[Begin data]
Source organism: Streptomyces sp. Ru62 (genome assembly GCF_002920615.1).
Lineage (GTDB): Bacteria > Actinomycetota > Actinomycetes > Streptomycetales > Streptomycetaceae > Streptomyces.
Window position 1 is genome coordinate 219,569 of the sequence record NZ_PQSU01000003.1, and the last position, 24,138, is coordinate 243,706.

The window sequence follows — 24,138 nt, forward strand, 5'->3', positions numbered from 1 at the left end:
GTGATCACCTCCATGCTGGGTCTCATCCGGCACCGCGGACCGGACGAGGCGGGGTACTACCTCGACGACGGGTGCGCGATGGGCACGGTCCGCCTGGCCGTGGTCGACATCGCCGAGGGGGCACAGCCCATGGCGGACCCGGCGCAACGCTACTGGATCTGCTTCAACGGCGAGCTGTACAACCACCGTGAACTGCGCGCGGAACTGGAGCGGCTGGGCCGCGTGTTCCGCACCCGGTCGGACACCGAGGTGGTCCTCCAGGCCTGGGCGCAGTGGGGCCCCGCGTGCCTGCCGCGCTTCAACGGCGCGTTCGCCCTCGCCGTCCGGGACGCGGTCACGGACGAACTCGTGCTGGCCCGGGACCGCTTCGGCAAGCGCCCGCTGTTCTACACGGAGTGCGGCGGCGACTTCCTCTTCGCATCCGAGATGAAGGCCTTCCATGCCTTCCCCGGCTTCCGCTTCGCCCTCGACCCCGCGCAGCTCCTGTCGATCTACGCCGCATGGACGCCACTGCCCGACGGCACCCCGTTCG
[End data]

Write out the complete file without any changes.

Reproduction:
Source organism: Streptomyces sp. Ru62 (genome assembly GCF_002920615.1).
Lineage (GTDB): Bacteria > Actinomycetota > Actinomycetes > Streptomycetales > Streptomycetaceae > Streptomyces.
Window position 1 is genome coordinate 219,569 of the sequence record NZ_PQSU01000003.1, and the last position, 24,138, is coordinate 243,706.

The window sequence follows — 24,138 nt, forward strand, 5'->3', positions numbered from 1 at the left end:
GTGATCACCTCCATGCTGGGTCTCATCCGGCACCGCGGACCGGACGAGGCGGGGTACTACCTCGACGACGGGTGCGCGATGGGCACGGTCCGCCTGGCCGTGGTCGACATCGCCGAGGGGGCACAGCCCATGGCGGACCCGGCGCAACGCTACTGGATCTGCTTCAACGGCGAGCTGTACAACCACCGTGAACTGCGCGCGGAACTGGAGCGGCTGGGCCGCGTGTTCCGCACCCGGTCGGACACCGAGGTGGTCCTCCAGGCCTGGGCGCAGTGGGGCCCCGCGTGCCTGCCGCGCTTCAACGGCGCGTTCGCCCTCGCCGTCCGGGACGCGGTCACGGACGAACTCGTGCTGGCCCGGGACCGCTTCGGCAAGCGCCCGCTGTTCTACACGGAGTGCGGCGGCGACTTCCTCTTCGCATCCGAGATGAAGGCCTTCCATGCCTTCCCCGGCTTCCGCTTCGCCCTCGACCCCGCGCAGCTCCTGTCGATCTACGCCGCATGGACGCCACTGCCCGACGGCACCCCGTTCG